The reward was the next morning. We got up and walked about 100 feet from the camping site and saw what we couldn’t see as we set up camp in the dark the night before: the canyon that we were on the edge of. We found out the next morning that not only had we spent the night in Flaming Gorge State Forest, but we had a spectacular view of the gorge itself and pine trees as far as the eye can see as we ate our scrambled eggs before we headed on to the Green River. Sometimes you get lucky.

I had done the New River trip twice at that point, so rafting trips were old hat, and the Green River was a snoozefest by comparison. It was fun, but it wasn’t nearly the hang-on-for-dear-life flume ride that the New was. Still, it did provide a white-knuckle moment.

When we stopped for lunch, we stopped in a canyon that had a nice rapid that was swimmable, so the guide sought volunteers. Before I had a chance to take a pass, Dad volunteered me. Now I couldn’t wuss out. Great; give me a life vest.

We hiked a few hundred yards up shore where we would jump in. The idea, the guide said, was to swin into the current but then swim out of it at the right moment so you didn’t get too close to the canyon wall and the middle of the rapids, which might pin you to the wall. OK, good safety tip.

So in we jumped. I had swam through a couple rapids before, so I knew the drill: When you get to the rapids, float with your feet downstream so you don’t go head-first into a rock. I was right where I needed to be in line with the guide until it was time to backpaddle out of the current.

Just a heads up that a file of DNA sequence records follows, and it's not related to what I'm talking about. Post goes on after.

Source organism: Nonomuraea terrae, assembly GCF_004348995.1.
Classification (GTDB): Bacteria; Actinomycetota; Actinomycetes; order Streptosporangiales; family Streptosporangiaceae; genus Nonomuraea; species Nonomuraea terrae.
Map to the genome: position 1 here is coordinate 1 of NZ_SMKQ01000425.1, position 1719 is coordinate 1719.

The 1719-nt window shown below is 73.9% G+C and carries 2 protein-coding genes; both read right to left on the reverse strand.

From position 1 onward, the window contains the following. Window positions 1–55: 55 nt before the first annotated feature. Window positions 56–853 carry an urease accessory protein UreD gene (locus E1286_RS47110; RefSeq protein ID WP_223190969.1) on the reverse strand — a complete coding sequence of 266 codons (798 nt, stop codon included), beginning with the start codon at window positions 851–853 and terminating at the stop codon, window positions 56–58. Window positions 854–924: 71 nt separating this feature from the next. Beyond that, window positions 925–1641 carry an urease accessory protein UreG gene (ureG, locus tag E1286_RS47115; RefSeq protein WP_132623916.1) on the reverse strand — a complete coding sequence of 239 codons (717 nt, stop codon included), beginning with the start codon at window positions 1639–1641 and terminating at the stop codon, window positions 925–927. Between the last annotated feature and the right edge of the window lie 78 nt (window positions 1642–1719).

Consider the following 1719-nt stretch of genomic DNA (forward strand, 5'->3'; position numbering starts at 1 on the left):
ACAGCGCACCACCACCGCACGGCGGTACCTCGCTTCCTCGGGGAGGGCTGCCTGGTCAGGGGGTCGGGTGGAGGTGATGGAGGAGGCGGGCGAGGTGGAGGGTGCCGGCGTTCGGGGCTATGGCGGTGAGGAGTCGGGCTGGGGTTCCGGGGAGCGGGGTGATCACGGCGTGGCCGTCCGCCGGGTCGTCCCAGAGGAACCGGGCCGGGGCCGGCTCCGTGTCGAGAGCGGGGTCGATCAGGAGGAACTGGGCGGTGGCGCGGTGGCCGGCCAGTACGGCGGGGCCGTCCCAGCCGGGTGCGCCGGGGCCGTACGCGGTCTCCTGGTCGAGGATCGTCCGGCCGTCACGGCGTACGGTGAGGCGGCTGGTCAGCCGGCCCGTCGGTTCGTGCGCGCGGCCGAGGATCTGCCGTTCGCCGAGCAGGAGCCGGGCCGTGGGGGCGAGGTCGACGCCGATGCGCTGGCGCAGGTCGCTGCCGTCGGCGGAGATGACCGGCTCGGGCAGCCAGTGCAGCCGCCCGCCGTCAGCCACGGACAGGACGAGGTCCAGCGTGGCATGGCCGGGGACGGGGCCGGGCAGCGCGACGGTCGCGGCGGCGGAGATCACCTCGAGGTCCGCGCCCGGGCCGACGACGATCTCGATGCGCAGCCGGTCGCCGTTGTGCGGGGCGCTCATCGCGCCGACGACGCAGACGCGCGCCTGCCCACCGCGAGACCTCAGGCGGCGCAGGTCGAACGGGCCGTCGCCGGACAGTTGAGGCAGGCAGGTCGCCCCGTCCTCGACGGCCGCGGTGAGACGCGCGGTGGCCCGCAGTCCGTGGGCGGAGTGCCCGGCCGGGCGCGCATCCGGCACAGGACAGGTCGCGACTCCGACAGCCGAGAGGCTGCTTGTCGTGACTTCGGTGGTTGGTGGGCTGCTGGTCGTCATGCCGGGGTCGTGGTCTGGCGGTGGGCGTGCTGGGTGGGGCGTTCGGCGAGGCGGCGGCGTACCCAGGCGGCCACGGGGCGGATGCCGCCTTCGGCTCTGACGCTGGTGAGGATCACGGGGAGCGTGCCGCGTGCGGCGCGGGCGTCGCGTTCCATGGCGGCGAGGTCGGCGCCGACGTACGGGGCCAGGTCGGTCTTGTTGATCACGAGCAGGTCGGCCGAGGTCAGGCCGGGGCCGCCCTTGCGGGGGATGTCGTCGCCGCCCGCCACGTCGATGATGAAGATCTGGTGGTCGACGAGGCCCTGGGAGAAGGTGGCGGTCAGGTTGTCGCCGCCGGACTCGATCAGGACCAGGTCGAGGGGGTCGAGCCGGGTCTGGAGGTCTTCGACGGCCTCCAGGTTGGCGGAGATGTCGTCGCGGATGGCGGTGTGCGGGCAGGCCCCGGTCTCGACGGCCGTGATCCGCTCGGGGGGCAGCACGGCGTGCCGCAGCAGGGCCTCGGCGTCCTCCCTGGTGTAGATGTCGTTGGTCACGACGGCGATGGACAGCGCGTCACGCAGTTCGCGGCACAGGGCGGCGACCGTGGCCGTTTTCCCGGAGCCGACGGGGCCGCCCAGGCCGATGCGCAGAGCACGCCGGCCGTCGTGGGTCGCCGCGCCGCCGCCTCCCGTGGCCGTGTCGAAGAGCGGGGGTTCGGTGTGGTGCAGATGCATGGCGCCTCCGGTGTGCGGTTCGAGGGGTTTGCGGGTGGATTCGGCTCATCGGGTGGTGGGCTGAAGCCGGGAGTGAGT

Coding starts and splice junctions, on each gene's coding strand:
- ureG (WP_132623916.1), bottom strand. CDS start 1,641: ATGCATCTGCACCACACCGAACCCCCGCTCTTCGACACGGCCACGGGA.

Back then, however, my upper-body strength wasn’t what it could’ve been, and I wasn’t able to pull out in time. I was heading right for the canyon wall and picked up speed. I called out to my new love Beth in my mind, but at the last second the water took me past the canyon wall and I hit the rapid dead center—the water just seemed to part and I dropped into a hole that was about 6 feet deep. I took a huge breath and shut my eyes.

Boom! I blew out through the wave and hit another one not as deep. Pow! Daylight again, but I wasn’t expecting the next little wave, and I got a mouthful of water. I was out again almost immediately and went hacking and sputtering as I continued to float downstream, happy to just be alive at this point.

When I made it to shore, the guide gave me much kudos. Man, you hit the rapid dead on; you’re hard core! Yeah, sure (cough cough). It was nothing, really. That’s just how I roll (hack, sputter). He asked if I wanted to go a second time, but I decided this time I’d just watch the activities from the safety of the shoreline while wallowing in the mundanity of a bologna sandwich.

And the fun didn’t end there that day. When we got back to Vernal where we parked we discovered that Dad—in the great family tradition—had locked the car keys in the trunk. This was before trunks had pull-open latches through the back seat, so Dad had to pull the back seat apart to get into the trunk, climb in and get the keys before we went anywhere. Huh boy. After he finally secured the valuables, it was off to Salt Lake City and civilization again.